Freie Universität Berlin Lands Two European Research Council Starting Grants

ERC Starting Grants for Dr. Genia Kostka and Dr. Jan C. Jansen

No 254/2019 from Sep 05, 2019

Professor Genia Kostka, a researcher at the Institute of Chinese Studies at Freie Universität Berlin, and Dr. Jan C. Jansen from the German Historical Institute, Washington, D.C., who is currently a guest at Freie Universität Berlin, have been awarded generous Starting Grants by the European Research Council (ERC). Each grant provides up to 1.5 million euros in funding over a maximum term of five years. The goal of Dr. Kostka’s research project "Governing with Data: Local Experimentation in Authoritarian China" is to better understand how the Chinese government uses digital technologies in urban settings. Dr. Jansen’s project "Atlantic Exiles: Refugees and Revolution in the Atlantic World, 1770s-1820s" deals with the widespread refugee movements during this revolutionary period. The ERC Starting Grant format is aimed at excellent junior scholars and scientists. The grants help recipients start independent careers and build up their own research groups.

President of Freie Universität Berlin Günter M. Ziegler congratulated the two grant recipients. "It is a great distinction for you that you have won this highly competitive, Europe-wide competition and an honor for our university as the higher education institution hosting your projects." Ziegler pointed out that out of the 3,108 ERC grant projects submitted across the EU, only 408 (about 13 percent) ultimately received funding. The success is also noteworthy for Freie Universität in light of the 73 grants going to institutions in Germany in this round of approvals.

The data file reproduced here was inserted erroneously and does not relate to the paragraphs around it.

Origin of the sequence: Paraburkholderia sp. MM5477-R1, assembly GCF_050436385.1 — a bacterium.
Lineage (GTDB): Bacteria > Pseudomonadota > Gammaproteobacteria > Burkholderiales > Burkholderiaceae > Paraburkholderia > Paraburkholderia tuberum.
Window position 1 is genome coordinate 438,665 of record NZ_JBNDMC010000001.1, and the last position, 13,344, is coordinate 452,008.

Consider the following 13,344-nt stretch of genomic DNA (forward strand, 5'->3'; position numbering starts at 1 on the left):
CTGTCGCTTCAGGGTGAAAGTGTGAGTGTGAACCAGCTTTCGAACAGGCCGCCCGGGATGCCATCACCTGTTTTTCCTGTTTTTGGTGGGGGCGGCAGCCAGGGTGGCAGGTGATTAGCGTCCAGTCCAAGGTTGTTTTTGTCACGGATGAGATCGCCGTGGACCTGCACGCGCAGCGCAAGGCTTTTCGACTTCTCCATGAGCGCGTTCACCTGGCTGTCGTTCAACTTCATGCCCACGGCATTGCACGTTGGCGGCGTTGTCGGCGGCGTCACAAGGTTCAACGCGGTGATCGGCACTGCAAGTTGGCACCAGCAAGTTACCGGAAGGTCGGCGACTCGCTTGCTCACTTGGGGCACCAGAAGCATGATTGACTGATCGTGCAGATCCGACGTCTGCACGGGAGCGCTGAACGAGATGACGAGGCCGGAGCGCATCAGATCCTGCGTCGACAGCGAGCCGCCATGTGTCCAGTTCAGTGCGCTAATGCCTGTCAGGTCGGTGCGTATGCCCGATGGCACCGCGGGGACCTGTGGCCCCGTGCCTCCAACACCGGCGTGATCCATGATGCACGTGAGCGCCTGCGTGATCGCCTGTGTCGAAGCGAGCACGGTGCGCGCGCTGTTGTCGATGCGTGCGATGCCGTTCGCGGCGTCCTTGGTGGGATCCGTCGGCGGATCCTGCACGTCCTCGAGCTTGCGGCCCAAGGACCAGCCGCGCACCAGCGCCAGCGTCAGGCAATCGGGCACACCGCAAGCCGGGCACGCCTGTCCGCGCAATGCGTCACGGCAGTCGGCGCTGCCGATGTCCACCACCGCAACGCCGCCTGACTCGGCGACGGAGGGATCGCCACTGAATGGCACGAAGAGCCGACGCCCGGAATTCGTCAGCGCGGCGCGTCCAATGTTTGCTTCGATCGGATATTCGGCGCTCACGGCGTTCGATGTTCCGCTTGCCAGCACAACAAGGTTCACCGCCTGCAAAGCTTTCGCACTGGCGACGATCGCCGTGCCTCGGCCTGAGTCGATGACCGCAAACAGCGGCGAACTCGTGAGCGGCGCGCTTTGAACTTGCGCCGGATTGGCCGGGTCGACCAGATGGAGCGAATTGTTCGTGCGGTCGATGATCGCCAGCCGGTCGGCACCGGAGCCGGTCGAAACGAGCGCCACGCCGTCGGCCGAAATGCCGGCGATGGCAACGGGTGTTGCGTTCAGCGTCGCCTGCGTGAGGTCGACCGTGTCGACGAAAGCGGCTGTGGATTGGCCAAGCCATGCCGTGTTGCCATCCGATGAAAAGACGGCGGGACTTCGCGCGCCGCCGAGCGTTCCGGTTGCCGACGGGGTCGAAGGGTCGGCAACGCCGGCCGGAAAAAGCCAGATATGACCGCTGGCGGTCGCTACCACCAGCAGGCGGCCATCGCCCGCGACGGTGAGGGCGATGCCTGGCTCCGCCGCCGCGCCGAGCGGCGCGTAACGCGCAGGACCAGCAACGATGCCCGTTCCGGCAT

A B O U T  T H E  P R O J E C T S

  • Research program - Governing with Data: Local Experimentation in Authoritarian China, by Dr. Genia Kostka

With new information technologies and the rise of big data reshaping Chinese society, there is an urgent need to study the characteristics and forms of "digital governance" and its consequences. This is where Dr. Genia Kostka’s research project comes in.

"Digital technologies have direct effects on social, political, and economic life in Chinese society and around the world," Kostka explains. The "Digital Governance" project offers a unique opportunity to observe "natural experiments" in China’s advanced smart cities. "Using field research and surveys, we plan to analyze mechanisms through which digital technologies are integrated into local decision-making processes and governance structures." As the next step, the effects of new digital methods of governance on residents, companies, and the state will be investigated. The research findings should yield new empirical data that can serve as a basis for advancing how people think about newly emerging digital governance methods and assessing their benefits and risks. Kostka sees the project as a "contribution to debates beyond the context of China on the subject of social change in the course of advancing digitization."